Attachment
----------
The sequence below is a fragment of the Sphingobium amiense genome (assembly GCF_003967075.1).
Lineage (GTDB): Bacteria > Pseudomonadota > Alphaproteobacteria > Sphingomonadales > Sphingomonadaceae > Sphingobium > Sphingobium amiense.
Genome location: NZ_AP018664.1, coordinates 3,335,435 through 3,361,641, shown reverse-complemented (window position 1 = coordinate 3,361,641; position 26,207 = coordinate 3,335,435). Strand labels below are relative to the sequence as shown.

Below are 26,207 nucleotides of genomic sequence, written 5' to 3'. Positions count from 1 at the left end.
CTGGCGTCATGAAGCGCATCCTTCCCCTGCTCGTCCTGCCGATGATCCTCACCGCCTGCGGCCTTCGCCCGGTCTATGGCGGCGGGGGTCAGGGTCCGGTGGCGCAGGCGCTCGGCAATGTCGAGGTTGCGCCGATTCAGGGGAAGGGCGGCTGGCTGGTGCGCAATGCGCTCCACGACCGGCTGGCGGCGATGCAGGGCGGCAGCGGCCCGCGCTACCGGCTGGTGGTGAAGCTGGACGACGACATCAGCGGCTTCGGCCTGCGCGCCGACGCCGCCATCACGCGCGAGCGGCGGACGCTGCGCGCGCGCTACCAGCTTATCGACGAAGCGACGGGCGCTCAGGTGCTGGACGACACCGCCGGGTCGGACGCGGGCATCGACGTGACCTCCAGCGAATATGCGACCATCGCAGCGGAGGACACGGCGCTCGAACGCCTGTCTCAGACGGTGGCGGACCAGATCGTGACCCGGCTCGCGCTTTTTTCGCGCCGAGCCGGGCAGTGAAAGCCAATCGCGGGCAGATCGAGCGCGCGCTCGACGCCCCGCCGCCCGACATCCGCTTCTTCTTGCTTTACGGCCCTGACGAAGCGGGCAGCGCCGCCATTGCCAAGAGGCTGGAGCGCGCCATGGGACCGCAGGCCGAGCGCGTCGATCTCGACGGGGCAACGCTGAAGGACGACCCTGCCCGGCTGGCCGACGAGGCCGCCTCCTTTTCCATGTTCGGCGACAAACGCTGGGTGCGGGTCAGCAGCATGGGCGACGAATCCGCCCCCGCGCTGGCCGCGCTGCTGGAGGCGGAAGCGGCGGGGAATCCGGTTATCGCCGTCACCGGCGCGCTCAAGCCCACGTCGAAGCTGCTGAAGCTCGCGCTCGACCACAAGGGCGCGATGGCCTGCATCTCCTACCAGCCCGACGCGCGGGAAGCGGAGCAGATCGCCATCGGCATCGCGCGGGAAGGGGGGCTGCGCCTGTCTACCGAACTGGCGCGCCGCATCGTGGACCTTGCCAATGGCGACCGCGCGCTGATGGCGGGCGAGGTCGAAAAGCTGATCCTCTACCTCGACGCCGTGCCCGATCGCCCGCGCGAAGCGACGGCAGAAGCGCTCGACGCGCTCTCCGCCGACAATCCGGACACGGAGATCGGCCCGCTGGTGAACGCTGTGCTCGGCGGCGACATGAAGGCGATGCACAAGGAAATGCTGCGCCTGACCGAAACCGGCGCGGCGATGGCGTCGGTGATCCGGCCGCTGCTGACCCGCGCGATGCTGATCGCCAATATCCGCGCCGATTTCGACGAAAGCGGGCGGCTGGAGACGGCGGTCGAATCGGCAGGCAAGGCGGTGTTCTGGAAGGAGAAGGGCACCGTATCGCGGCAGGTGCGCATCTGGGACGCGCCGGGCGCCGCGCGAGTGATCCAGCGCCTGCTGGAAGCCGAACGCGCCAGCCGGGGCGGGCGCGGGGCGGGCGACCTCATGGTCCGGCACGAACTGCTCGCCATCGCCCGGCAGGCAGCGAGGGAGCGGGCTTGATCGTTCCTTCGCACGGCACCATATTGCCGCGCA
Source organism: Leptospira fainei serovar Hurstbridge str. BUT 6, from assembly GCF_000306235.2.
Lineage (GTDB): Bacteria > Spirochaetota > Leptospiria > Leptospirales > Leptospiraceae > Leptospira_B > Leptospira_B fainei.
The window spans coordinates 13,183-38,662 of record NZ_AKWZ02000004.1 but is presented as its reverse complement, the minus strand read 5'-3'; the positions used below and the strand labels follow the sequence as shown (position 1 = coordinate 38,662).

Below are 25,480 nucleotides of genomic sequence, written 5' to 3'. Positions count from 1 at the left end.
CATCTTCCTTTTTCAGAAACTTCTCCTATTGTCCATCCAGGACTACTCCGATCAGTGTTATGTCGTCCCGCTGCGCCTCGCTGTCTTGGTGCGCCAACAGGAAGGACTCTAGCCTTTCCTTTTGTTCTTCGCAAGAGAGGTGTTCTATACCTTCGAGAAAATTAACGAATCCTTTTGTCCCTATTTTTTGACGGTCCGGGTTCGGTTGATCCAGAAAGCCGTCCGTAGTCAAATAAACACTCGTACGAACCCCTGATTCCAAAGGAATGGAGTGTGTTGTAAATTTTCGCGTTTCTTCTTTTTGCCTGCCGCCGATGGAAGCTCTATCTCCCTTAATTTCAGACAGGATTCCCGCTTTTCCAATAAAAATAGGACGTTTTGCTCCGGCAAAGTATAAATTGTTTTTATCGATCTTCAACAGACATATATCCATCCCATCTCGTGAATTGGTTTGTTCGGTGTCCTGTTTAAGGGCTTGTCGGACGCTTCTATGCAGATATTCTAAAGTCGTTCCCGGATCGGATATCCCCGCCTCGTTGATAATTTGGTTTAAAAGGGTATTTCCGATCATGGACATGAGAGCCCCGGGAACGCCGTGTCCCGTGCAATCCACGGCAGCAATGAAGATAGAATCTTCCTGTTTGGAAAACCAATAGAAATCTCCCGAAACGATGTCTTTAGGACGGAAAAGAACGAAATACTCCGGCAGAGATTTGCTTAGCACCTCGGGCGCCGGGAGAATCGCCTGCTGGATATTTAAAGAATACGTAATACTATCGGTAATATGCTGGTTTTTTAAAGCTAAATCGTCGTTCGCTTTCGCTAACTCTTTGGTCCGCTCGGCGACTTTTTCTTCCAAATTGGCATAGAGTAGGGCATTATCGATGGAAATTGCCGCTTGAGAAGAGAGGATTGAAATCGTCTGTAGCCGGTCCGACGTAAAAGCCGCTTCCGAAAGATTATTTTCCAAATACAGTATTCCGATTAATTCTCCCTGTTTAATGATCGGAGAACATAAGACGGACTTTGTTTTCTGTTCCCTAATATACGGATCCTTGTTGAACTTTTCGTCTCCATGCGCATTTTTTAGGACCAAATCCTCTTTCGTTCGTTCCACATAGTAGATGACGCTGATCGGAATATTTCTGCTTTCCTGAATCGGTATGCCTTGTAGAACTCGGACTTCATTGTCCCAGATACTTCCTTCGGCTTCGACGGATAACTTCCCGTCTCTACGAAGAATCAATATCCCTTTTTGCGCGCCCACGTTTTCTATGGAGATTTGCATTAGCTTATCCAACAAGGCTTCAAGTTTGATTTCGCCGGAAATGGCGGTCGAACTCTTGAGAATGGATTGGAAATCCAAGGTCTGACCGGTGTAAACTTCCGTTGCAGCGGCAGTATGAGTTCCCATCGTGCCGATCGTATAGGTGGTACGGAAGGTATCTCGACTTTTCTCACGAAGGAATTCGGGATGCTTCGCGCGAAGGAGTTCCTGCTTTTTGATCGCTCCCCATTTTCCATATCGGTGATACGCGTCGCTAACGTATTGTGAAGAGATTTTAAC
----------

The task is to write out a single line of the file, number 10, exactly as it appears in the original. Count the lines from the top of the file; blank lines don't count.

CATCTTCCTTTTTCAGAAACTTCTCCTATTGTCCATCCAGGACTACTCCGATCAGTGTTATGTCGTCCCGCTGCGCCTCGCTGTCTTGGTGCGCCAACAGGAAGGACTCTAGCCTTTCCTTTTGTTCTTCGCAAGAGAGGTGTTCTATACCTTCGAGAAAATTAACGAATCCTTTTGTCCCTATTTTTTGACGGTCCGGGTTCGGTTGATCCAGAAAGCCGTCCGTAGTCAAATAAACACTCGTACGAACCCCTGATTCCAAAGGAATGGAGTGTGTTGTAAATTTTCGCGTTTCTTCTTTTTGCCTGCCGCCGATGGAAGCTCTATCTCCCTTAATTTCAGACAGGATTCCCGCTTTTCCAATAAAAATAGGACGTTTTGCTCCGGCAAAGTATAAATTGTTTTTATCGATCTTCAACAGACATATATCCATCCCATCTCGTGAATTGGTTTGTTCGGTGTCCTGTTTAAGGGCTTGTCGGACGCTTCTATGCAGATATTCTAAAGTCGTTCCCGGATCGGATATCCCCGCCTCGTTGATAATTTGGTTTAAAAGGGTATTTCCGATCATGGACATGAGAGCCCCGGGAACGCCGTGTCCCGTGCAATCCACGGCAGCAATGAAGATAGAATCTTCCTGTTTGGAAAACCAATAGAAATCTCCCGAAACGATGTCTTTAGGACGGAAAAGAACGAAATACTCCGGCAGAGATTTGCTTAGCACCTCGGGCGCCGGGAGAATCGCCTGCTGGATATTTAAAGAATACGTAATACTATCGGTAATATGCTGGTTTTTTAAAGCTAAATCGTCGTTCGCTTTCGCTAACTCTTTGGTCCGCTCGGCGACTTTTTCTTCCAAATTGGCATAGAGTAGGGCATTATCGATGGAAATTGCCGCTTGAGAAGAGAGGATTGAAATCGTCTGTAGCCGGTCCGACGTAAAAGCCGCTTCCGAAAGATTATTTTCCAAATACAGTATTCCGATTAATTCTCCCTGTTTAATGATCGGAGAACATAAGACGGACTTTGTTTTCTGTTCCCTAATATACGGATCCTTGTTGAACTTTTCGTCTCCATGCGCATTTTTTAGGACCAAATCCTCTTTCGTTCGTTCCACATAGTAGATGACGCTGATCGGAATATTTCTGCTTTCCTGAATCGGTATGCCTTGTAGAACTCGGACTTCATTGTCCCAGATACTTCCTTCGGCTTCGACGGATAACTTCCCGTCTCTACGAAGAATCAATATCCCTTTTTGCGCGCCCACGTTTTCTATGGAGATTTGCATTAGCTTATCCAACAAGGCTTCAAGTTTGATTTCGCCGGAAATGGCGGTCGAACTCTTGAGAATGGATTGGAAATCCAAGGTCTGACCGGTGTAAACTTCCGTTGCAGCGGCAGTATGAGTTCCCATCGTGCCGATCGTATAGGTGGTACGGAAGGTATCTCGACTTTTCTCACGAAGGAATTCGGGATGCTTCGCGCGAAGGAGTTCCTGCTTTTTGATCGCTCCCCATTTTCCATATCGGTGATACGCGTCGCTAACGTATTGTGAAGAGATTTTAAC